Anyone looking for a chance to take a step back in time this summer need only look to the Tullahoma Municipal Airport on Saturday, June 1.
For the next few months, the Tullahoma Airport will be the home base for an authentic, fully-functional 1930s DC-3 airplane, according to airport officials.
The plane, known as the Flagship Detroit, is a fully restored 1937 DC-3 commercial airplane that the public will have a chance to tour on June 1, according to Capt. Blake Butler.
Butler is a member of the Flagship Detroit Foundation, a nonprofit organization made of up aircraft enthusiasts whose sole mission is to preserve the legacy of its namesake plane.
According to Butler, the Detroit was originally created to serve as a commercial airplane for American Airlines in the ‘30s and is currently the oldest flying DC-3 in the country.
The foundation came across the plane in 2004, Butler said. At the time, it was being used as a pesticide sprayer, he said, but when the group realized its historical significance, it bought the plane and began extensive renovations.
It took two years to completely restore the plane back to its former glory, and it was first debuted at an air show in Fort Smith, Arkansas in April of 2006.
Since then, Butler said, the Detroit has made appearances at about 20 different events around the country each year.
Not only is the Detroit famous on its own, it also carried numerous VIPs, including former first lady Eleanor Roosevelt.
According to Butler, Roosevelt always sat in the same seat on the plane – the rear right-hand seat by the door, so she could be the last one to board and the first to deplane.
Butler also said baseball legend Babe Ruth has also flown on the Detroit.
Through her lifetime, the Detroit has served a number of purposes, including its sprayer functions.
“A bank in Mexico flew it for a while [and] it was a corporate airplane,” he told The News. Additionally, the plane was caught up in some “illegal activities” before it was turned into a pesticide sprayer, Butler added.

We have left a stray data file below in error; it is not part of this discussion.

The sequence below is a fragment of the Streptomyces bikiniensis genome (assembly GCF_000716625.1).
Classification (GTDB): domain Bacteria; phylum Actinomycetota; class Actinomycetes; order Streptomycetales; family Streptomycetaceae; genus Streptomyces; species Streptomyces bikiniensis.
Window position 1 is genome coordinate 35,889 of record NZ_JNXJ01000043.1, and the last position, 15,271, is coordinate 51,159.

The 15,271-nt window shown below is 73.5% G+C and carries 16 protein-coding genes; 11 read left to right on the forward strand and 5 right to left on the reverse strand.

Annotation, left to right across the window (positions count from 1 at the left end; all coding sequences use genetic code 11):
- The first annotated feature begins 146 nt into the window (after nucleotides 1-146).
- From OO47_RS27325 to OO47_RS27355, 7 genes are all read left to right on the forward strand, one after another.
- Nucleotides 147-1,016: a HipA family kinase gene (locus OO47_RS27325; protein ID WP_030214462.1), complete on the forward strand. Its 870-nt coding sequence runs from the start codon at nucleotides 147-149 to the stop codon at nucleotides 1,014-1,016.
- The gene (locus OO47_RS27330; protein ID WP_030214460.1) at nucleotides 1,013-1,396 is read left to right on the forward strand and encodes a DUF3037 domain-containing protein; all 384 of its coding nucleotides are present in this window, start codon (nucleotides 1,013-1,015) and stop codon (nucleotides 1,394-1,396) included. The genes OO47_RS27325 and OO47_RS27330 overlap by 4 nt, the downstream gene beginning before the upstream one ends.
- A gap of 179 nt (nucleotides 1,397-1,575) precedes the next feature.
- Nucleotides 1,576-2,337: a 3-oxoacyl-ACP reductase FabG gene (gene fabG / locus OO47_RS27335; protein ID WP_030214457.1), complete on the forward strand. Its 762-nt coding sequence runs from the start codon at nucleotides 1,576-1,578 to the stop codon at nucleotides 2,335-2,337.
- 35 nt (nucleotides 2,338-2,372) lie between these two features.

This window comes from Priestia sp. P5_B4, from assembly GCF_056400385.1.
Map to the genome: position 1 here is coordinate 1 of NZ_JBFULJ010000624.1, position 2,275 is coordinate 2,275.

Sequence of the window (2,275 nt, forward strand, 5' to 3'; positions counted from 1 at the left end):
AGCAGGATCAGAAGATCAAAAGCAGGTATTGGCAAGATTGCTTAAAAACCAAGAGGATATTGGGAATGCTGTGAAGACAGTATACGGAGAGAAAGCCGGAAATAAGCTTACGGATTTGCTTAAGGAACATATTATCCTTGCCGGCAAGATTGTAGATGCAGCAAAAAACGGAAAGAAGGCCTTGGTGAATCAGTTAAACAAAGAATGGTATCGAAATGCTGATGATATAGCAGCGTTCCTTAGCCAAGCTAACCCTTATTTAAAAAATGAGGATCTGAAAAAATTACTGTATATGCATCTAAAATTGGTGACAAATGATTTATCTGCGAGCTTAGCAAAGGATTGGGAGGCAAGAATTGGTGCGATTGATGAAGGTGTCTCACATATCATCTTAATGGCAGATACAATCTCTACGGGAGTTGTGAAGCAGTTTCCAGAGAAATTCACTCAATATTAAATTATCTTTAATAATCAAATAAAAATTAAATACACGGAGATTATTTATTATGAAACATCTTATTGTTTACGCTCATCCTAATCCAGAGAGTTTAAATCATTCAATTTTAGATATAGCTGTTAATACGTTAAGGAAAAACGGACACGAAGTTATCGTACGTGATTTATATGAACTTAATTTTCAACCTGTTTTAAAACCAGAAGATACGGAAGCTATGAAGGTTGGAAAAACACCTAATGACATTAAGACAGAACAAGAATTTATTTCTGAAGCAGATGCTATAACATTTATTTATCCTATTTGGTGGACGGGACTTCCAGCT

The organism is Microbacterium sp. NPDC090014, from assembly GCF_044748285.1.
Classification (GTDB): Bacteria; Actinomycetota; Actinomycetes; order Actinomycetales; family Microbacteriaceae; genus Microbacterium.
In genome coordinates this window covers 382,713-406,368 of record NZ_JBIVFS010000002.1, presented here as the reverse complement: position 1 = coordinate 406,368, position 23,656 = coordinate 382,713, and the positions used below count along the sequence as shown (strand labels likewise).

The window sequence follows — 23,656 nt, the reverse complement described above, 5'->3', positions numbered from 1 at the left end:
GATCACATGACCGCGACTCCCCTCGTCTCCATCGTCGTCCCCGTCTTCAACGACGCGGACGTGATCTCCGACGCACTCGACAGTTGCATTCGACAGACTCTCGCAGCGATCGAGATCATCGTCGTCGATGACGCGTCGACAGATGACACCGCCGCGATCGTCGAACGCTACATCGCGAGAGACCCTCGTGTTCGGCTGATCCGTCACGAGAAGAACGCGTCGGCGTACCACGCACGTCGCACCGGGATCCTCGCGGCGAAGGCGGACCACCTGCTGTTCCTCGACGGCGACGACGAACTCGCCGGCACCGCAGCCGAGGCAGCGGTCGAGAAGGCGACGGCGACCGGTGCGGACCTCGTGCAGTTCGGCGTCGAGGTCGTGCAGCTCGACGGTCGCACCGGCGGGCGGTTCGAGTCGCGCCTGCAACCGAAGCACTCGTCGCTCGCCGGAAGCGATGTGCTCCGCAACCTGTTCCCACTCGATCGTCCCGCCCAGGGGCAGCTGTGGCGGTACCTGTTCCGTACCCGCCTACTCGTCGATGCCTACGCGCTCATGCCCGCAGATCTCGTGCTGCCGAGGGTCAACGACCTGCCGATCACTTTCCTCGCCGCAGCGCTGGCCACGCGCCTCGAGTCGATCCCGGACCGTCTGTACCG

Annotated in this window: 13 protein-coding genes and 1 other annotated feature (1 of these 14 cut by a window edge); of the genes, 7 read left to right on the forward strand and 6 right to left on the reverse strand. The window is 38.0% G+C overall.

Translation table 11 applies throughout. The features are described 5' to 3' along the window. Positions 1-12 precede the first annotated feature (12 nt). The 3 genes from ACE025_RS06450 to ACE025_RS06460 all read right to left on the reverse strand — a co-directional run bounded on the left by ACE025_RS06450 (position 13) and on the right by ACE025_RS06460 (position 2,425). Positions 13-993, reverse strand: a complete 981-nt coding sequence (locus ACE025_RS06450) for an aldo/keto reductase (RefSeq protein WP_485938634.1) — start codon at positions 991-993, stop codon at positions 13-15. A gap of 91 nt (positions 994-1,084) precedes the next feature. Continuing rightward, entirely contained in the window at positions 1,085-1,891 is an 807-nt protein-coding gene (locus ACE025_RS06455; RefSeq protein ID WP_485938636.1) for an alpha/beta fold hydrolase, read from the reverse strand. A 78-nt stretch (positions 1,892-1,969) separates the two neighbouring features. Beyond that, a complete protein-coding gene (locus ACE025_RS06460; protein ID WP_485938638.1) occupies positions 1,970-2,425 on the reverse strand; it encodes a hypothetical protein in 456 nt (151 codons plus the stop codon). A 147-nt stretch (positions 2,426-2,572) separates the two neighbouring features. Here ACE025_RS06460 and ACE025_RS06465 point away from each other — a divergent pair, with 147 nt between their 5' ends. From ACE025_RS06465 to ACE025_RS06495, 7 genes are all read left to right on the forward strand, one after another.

A step back in time
Stepping inside the cabin of the Detroit is like taking a step back in time, as the entire cabin has been restored to its 1937 roots.
All the seats – which have plenty of leg room, compared to today’s passenger cabins – are upholstered and decorated with original linens bearing the airline logo.
The galley, located in the rear of the passenger cabin, is a metallic callback to decades past, with chrome cabinetry outfitted for coffee makers and snack storage.
There’s even a small lavatory located near the passenger door.
The overhead storage bins are open to the cabin and look nothing like the ones found on today’s flights. According to Butler, back in the 1930s the shelves were really only meant for passengers’ hats or umbrellas – not luggage.
“These aren’t weight-bearing shelves,” Butler said. Instead, all passenger luggage was stored in a special closet located past the galley in the rear of the plane.
Some modern compromises
Only the cockpit has more modern technology, Butler said. While the steering wheel – and it is a literal wheel – is original, things like radar, radios and other monitoring equipment have been upgraded to suit Federal Aviation Association guidelines.
The FAA wouldn’t allow any aircraft to operate on 1930s technology, Butler explained, as there have been many safety features installed in modern equipment. Pilot and passenger safety is still paramount, he added.
The public will have the chance to see the living historical monument for themselves from noon to 6 p.m. this coming weekend, Butler said.
Anyone looking to see the Detroit need only show up to the airport, located at 807 William Northern Blvd.
Public tours are free to anyone interested, Butler said. Interested parties may also join the Flagship Detroit Foundation if they’d like, he added.
“A one-year membership to our foundation may be purchased for $100,” Butler said in an email to The News.
There are perks to becoming a member of the foundation. Any foundation member will have the special opportunity to fly in the Detroit.
And they won’t have to wait long for that flight, Butler said.
“We will be taking all of our new members up for a historic flight around the area during this time,” he said of the tour time slot.
For more information on the Flagship Detroit Foundation, visit www.flagshipdetroit.org.
Erin McCullough may be reached at firstname.lastname@example.org.